Why a discovery at the bottom of the Mariana Trench is bad news for us all
Explorer Victor Vescovo recently broke a record for deep-diving expeditions. But that’s not the only thing on his mind. The Texas businessman was on a mission to chart the deepest depths of the world’s oceans, and on his record-breaking dive down into the Mariana Trench, he found something that should spark concern in everyone: Vescovo found trash. What this might mean for our oceans and our world remains unclear, but we can no longer ignore the severity of our pollution problem if even the deepest parts of the world are suffering.
What Is The Mariana Trench?
The Mariana Trench is the deepest place in the world. Located in the Pacific Ocean just north of Australia and east of the Mariana Islands, the Trench is approximately 1,500 miles (2,550 kilometers) long and about 43 miles (322 kilometers) wide. Few people have ever descended into the deepest part of the Mariana Trench, a spot known as Challenger Deep, which is almost 7 miles below the ocean’s surface.
In 1875, a British expedition first discovered the Trench using a sounding rope; they determined that the Trench was about 5 miles deep. Another British expedition in 1951 used echo-sounder technology and updated the depth to the current estimate of 7 miles. Since those initial exploratory above-water attempts at mapping the Mariana Trench, few have attempted to physically visit and explore its depths. It wasn’t until the 1960s that explorers could even reach the depths in person. Titanic director James Cameron visited the Challenger Deep in 2012; his 10,908-meter dive held the world record for deepest dive— that is, until Vescovo.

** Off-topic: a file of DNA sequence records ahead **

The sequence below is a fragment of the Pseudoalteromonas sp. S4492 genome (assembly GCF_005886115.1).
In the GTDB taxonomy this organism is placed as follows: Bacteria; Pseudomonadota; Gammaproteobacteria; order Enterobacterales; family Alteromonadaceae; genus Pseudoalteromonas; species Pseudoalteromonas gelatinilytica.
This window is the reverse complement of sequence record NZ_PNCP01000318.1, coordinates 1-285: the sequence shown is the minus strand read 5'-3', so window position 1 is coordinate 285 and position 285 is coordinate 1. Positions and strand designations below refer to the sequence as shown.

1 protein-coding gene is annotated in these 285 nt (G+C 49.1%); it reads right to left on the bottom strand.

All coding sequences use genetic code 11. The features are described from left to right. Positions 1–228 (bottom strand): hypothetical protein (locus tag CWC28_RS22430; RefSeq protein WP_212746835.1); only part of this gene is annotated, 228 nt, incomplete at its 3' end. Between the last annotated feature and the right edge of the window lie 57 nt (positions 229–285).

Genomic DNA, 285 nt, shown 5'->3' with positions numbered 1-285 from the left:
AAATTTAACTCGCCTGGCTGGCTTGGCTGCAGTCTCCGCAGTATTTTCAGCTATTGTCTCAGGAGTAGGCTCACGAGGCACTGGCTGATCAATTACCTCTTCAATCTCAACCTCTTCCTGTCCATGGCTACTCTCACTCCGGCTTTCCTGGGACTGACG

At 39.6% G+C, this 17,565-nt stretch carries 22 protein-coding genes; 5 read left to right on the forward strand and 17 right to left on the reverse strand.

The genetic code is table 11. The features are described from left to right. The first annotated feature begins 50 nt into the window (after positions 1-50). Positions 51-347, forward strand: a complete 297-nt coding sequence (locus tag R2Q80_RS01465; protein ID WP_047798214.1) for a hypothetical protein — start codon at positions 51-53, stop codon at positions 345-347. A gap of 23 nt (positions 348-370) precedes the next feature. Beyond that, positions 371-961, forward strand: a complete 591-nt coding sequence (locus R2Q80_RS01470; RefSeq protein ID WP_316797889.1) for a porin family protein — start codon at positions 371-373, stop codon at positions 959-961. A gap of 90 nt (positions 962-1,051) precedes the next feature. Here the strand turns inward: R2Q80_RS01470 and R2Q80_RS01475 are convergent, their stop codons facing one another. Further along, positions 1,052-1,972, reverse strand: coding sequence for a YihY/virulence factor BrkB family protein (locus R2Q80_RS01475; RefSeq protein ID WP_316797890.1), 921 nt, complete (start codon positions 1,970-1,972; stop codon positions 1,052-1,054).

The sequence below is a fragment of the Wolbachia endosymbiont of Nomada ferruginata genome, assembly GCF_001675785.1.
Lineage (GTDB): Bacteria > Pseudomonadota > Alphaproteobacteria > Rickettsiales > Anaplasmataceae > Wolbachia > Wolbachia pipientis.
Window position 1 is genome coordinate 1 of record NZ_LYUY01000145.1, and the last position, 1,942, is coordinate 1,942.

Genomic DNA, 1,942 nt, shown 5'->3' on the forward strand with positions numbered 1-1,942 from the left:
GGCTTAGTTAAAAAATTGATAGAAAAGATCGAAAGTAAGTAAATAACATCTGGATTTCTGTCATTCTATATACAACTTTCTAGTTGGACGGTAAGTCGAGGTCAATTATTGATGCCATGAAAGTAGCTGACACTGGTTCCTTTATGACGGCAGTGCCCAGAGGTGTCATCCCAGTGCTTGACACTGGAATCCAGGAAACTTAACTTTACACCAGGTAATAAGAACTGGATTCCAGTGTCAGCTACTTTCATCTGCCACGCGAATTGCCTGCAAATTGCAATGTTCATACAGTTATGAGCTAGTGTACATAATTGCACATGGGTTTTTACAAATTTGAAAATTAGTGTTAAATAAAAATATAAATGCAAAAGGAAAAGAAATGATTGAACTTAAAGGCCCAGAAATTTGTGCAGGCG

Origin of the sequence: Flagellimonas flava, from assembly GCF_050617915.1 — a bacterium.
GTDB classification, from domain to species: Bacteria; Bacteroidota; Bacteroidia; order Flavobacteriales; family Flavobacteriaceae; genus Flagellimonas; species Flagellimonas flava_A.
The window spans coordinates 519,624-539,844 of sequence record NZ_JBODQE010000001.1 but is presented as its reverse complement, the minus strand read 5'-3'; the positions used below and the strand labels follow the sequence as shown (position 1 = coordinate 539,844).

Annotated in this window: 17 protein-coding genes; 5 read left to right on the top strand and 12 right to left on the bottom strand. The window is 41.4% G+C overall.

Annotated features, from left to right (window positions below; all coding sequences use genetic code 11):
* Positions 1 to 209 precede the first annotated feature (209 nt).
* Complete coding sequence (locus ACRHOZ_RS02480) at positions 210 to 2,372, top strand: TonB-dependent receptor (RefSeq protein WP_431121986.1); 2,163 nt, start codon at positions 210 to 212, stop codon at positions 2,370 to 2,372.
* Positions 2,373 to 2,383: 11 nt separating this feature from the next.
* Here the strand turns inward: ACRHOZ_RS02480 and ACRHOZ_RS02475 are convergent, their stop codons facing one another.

On May 1, Vescovo made history when he made a world-record dive into the Challenger Deep. His dive was part of a yearlong exploration into the deepest depths of the ocean; he has already completed mapping missions in the Puerto Rico Trench in the Atlantic Ocean, the Sandwich Trench in the South Atlantic, and the Java Trench in the Indian Ocean.
Vescovo’s dive took him 10,927 meters (35,853 feet) into the deepest trench on Earth. Each journey on his submersible The Limiting Factor lasted approximately 12 hours, and he completed a number of dives into the Trench. While his purpose for the dive was scientific in nature, Vescovo also says that he wants to embrace the extreme and exploratory part of human nature and push himself to the limits.
While down in the Trench, Vescovo discovered at least three new marine life species, but what was more startling was the presence of a plastic bag and candy wrappers floating around in the depths. Although specialists are reluctant to confirm the trash discovery, it is clear that the items were man-made. The crew also plans on testing the creatures they found to determine if they had ingested any plastic.
Why Does It Matter?
Most people know that pollution is a problem and that landfills throughout the world are overflowing; many have even heard of garbage islands throughout the ocean where plastics and other types of waste have collected. But the thought of human garbage infiltrating the most remote corners of our world is startling.
Ocean pollution doesn’t only affect the lives of fish, coral reefs, and divers, it affects everyone. Pollution can impact seafood (both in terms of availability, quality, and safety), beach recreation, and ocean-based careers, and that’s only the tip of the iceberg. Polluting the oceans changes their chemical makeup and could drastically impact the vital role they play in our world. Whatever it was that Vescovo found in the Mariana Trench, it is clear that our pollution problem reaches even further than we know.